David Botts, 44, usually works -- and prefers -- the midnight shift (11:15 p.m.-7:15 a.m.) as a Smithsonian power-plant engineer foreman. His wife, Rose, 45, works days, 9 a.m.-5:45 p.m., as a credit-agency clerical superviser.
Botts has worked a shift schedule six of the seven years he's been with the Smithsonian. "I got out of the service in 1972 to help Rose raise the kids four children, now ranging in age from 24 to 20 ." Before that he was a Navy combat photographer, and after the Vietnam war, went to the White House as a presidential photographer.
Because Botts' time off alternates with weekends for a month, and then Tuesdays and Wednesdays, he sometimes has dinner ready--"as a surprise"--when his wife gets home.
During the day, he pays bills and does "most of the housekeeping, whatever has to be done, taking out the trash, that sort of thing."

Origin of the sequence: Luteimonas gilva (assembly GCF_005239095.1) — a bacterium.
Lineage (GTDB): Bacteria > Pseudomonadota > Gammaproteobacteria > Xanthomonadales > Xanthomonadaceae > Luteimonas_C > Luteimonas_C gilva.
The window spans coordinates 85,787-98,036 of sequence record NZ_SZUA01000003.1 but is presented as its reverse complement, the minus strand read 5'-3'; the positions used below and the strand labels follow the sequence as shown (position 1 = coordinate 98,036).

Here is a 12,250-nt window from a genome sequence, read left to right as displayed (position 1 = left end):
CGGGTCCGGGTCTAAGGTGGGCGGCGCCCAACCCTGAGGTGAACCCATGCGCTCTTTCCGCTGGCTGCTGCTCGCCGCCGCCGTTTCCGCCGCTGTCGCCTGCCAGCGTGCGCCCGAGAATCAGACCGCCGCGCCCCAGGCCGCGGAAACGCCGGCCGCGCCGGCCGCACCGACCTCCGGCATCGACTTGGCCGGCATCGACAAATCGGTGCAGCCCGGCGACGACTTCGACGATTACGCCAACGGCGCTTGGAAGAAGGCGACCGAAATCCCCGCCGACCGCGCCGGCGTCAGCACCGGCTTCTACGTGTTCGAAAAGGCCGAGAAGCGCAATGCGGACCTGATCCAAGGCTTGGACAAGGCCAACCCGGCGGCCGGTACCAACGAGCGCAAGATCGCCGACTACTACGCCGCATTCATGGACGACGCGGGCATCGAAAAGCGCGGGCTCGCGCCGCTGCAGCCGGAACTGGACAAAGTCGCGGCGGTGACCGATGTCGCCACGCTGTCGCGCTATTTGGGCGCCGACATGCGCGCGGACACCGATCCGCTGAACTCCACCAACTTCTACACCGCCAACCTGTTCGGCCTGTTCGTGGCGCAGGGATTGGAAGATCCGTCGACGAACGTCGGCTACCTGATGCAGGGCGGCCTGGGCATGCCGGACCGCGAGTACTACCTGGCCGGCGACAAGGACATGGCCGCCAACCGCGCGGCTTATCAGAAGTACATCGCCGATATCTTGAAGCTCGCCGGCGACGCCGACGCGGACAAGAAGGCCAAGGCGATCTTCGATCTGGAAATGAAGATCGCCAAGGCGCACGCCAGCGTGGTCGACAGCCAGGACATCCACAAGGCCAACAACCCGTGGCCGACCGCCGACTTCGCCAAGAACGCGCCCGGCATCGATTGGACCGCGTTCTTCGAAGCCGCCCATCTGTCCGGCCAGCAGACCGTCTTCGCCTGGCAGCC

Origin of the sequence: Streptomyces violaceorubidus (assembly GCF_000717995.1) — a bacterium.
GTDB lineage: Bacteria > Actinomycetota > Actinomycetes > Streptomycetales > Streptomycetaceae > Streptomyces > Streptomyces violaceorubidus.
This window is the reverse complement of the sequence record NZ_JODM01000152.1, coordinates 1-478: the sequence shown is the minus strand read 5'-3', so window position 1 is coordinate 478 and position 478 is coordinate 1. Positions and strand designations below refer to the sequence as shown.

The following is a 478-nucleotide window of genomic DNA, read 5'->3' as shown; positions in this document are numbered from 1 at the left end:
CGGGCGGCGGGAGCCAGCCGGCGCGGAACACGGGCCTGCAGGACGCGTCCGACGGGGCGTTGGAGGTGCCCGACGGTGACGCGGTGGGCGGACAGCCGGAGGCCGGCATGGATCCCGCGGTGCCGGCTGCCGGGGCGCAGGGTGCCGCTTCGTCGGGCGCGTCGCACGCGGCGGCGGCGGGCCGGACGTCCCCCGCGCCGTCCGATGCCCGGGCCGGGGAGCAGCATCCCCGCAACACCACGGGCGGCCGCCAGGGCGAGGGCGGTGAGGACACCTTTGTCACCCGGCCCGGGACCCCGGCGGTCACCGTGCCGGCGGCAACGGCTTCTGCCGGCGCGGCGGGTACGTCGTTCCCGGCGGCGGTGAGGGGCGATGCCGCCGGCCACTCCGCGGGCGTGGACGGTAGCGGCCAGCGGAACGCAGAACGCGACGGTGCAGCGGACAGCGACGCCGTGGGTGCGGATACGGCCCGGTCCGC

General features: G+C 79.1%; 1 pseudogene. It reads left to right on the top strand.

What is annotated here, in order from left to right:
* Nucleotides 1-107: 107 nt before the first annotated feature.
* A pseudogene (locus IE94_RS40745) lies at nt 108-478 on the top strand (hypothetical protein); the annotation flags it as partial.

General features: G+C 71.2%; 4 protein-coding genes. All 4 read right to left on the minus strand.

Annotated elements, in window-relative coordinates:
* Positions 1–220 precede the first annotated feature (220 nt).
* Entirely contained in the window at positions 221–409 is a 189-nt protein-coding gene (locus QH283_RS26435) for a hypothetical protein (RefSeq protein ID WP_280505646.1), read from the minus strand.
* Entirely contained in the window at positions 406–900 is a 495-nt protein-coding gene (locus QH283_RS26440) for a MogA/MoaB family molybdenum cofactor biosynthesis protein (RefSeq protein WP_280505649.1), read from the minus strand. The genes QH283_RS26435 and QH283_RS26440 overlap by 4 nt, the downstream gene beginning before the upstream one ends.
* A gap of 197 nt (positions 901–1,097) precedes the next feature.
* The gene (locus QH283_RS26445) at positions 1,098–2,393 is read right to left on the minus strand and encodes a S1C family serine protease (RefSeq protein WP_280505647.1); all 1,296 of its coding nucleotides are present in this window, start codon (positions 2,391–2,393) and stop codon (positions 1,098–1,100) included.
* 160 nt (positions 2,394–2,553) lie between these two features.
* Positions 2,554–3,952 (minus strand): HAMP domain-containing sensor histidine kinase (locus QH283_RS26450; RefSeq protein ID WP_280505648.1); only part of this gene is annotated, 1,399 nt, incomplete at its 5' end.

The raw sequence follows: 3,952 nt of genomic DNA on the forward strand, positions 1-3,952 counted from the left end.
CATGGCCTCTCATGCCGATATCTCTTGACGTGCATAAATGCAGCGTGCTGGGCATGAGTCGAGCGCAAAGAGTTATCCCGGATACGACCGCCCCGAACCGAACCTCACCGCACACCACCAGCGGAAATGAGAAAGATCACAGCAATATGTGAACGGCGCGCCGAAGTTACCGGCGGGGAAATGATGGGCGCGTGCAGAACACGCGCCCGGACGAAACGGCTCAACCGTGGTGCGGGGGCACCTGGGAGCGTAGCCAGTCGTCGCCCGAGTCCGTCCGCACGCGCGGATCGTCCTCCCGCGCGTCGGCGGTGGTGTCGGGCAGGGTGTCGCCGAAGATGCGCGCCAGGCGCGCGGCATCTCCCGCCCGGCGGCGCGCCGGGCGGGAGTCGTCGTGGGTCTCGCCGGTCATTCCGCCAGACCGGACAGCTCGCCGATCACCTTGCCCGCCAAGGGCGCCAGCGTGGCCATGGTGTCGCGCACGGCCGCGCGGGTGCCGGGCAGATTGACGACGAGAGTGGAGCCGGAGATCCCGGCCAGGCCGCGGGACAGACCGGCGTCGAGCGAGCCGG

His daily chores don't bother him, he says, "As long as I can be finished by noon and can watch my soap operas." He also does air-conditioning work on the outside and other part-time work "on my own schedule."
The Bottses try to avoid calling each other at work "unless it's something important." "On her birthday and things like that," he says, "I will have flowers sent to her at the office."
The midnight shift, says Botts, has "a lot of advantages. At the Smithsonian now I'm more managing and watching than doing," which is why he has taken on the outside work, to "keep up with advances in the field."
The couple trades off on buying the groceries. Weekends are devoted primarily to family activities. When the weather is good, "It's the whole family," says Botts, "including the grandkids boys, 15 months, 2 1/2 and 5 years old . We'll go places, to a beach or a park.
"We always do things as a family, even if it's no more than a cookout in the back yard."
Their division of labor, the Bottses agree, suits them well. "You can make it work," says David Botts.
"The midnight shift is better," says Rose Botts, "because when I get home he's at home and we get to spend some time together.
"I don't know why I like the midnight shift. Maybe because we're used to it. In any case, it just works out fine."